I woke up at 4:09am on Sunday morning, not ideal. With the race starting at 10 I was hoping to sleep until 6 or 7 at least but I just couldn’t get back to sleep. It was really frustrating but I just put on some music and tried to relax. Being such a big race with huge crowds and having family and friends around the course must’ve made me a bit stressed. I had some breakfast and then headed to Blackheath. On the way to my start area I gave Lorna a call, she was already near Tower Bridge helping set up KenYan Corner. She put friends on loudspeaker and it sounded like they were already having a blast (not literally, although we did wonder with the speaker set up! ha). 

 
I got to my start pen in plenty of time and dropped my bag off with ease; the organisation of the London Marathon is great. With a bit of time to kill I wandered around the green start area; it was the pen where the celebs and Guinness World Record attempt participants were situated. It’s insane what some people do to raise money for charity. Whilst waiting for the start I watched the big screen showing the wheelchair race and the elite women’s race. At the same time I tried to position myself in a sunny patch to keep warm.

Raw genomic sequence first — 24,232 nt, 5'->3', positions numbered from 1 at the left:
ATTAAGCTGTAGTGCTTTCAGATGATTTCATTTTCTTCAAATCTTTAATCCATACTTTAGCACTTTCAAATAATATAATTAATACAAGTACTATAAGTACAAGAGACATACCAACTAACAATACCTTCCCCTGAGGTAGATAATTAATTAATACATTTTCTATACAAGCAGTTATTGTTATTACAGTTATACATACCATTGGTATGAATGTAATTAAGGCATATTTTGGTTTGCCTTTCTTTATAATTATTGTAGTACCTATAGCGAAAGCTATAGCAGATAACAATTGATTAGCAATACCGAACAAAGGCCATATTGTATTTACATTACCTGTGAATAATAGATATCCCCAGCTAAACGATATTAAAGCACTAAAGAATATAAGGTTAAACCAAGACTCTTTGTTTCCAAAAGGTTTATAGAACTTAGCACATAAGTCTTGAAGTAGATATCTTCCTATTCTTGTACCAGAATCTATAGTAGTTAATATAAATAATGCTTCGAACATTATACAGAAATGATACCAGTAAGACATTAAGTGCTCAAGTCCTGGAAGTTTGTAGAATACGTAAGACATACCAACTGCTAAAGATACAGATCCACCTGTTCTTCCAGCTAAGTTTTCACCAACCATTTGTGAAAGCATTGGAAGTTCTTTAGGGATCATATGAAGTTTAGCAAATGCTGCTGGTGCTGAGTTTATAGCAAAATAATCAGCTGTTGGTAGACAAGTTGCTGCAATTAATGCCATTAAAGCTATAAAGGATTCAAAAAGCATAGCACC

5, 4, 3, 2, 1… and we were off! Being in the GFA start I was really close to the line. Having done 1:13 at the Cardiff Half I had set my target time for London at 2:45, I was hoping this would be achievable despite being 4 weeks after Cardiff and 3 weeks after Paris. I set off at around 4 min/km pace, but due to it being downhill for a fair bit of the first 5k or so I was running a bit quicker than target pace. I thought I would go with it and bank a few seconds each kilometre. I was ticking off the kilometres and was thinking about which points I would see family and friends and take gels. The crowds were amazing, I knew it was going to be busy and loud but to be running through London with crowds three deep was nuts.